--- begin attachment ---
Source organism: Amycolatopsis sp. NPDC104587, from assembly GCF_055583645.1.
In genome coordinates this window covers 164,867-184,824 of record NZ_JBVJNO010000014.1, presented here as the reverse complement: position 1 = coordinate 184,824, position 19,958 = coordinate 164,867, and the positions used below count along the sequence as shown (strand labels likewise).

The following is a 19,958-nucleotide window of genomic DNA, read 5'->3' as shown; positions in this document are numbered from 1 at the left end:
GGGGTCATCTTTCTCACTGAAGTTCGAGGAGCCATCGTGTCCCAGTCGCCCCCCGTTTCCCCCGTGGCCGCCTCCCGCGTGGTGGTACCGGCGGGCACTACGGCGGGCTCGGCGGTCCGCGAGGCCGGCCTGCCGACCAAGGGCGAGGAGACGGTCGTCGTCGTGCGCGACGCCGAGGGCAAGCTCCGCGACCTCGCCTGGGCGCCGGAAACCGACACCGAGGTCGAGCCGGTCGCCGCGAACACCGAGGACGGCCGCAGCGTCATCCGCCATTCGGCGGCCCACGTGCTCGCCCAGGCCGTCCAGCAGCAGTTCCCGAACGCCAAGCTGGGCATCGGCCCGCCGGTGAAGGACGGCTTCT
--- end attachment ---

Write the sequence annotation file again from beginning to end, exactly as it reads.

Source organism: Amycolatopsis sp. NPDC104587, from assembly GCF_055583645.1.
In genome coordinates this window covers 164,867-184,824 of record NZ_JBVJNO010000014.1, presented here as the reverse complement: position 1 = coordinate 184,824, position 19,958 = coordinate 164,867, and the positions used below count along the sequence as shown (strand labels likewise).

The following is a 19,958-nucleotide window of genomic DNA, read 5'->3' as shown; positions in this document are numbered from 1 at the left end:
GGGGTCATCTTTCTCACTGAAGTTCGAGGAGCCATCGTGTCCCAGTCGCCCCCCGTTTCCCCCGTGGCCGCCTCCCGCGTGGTGGTACCGGCGGGCACTACGGCGGGCTCGGCGGTCCGCGAGGCCGGCCTGCCGACCAAGGGCGAGGAGACGGTCGTCGTCGTGCGCGACGCCGAGGGCAAGCTCCGCGACCTCGCCTGGGCGCCGGAAACCGACACCGAGGTCGAGCCGGTCGCCGCGAACACCGAGGACGGCCGCAGCGTCATCCGCCATTCGGCGGCCCACGTGCTCGCCCAGGCCGTCCAGCAGCAGTTCCCGAACGCCAAGCTGGGCATCGGCCCGCCGGTGAAGGACGGCTTCT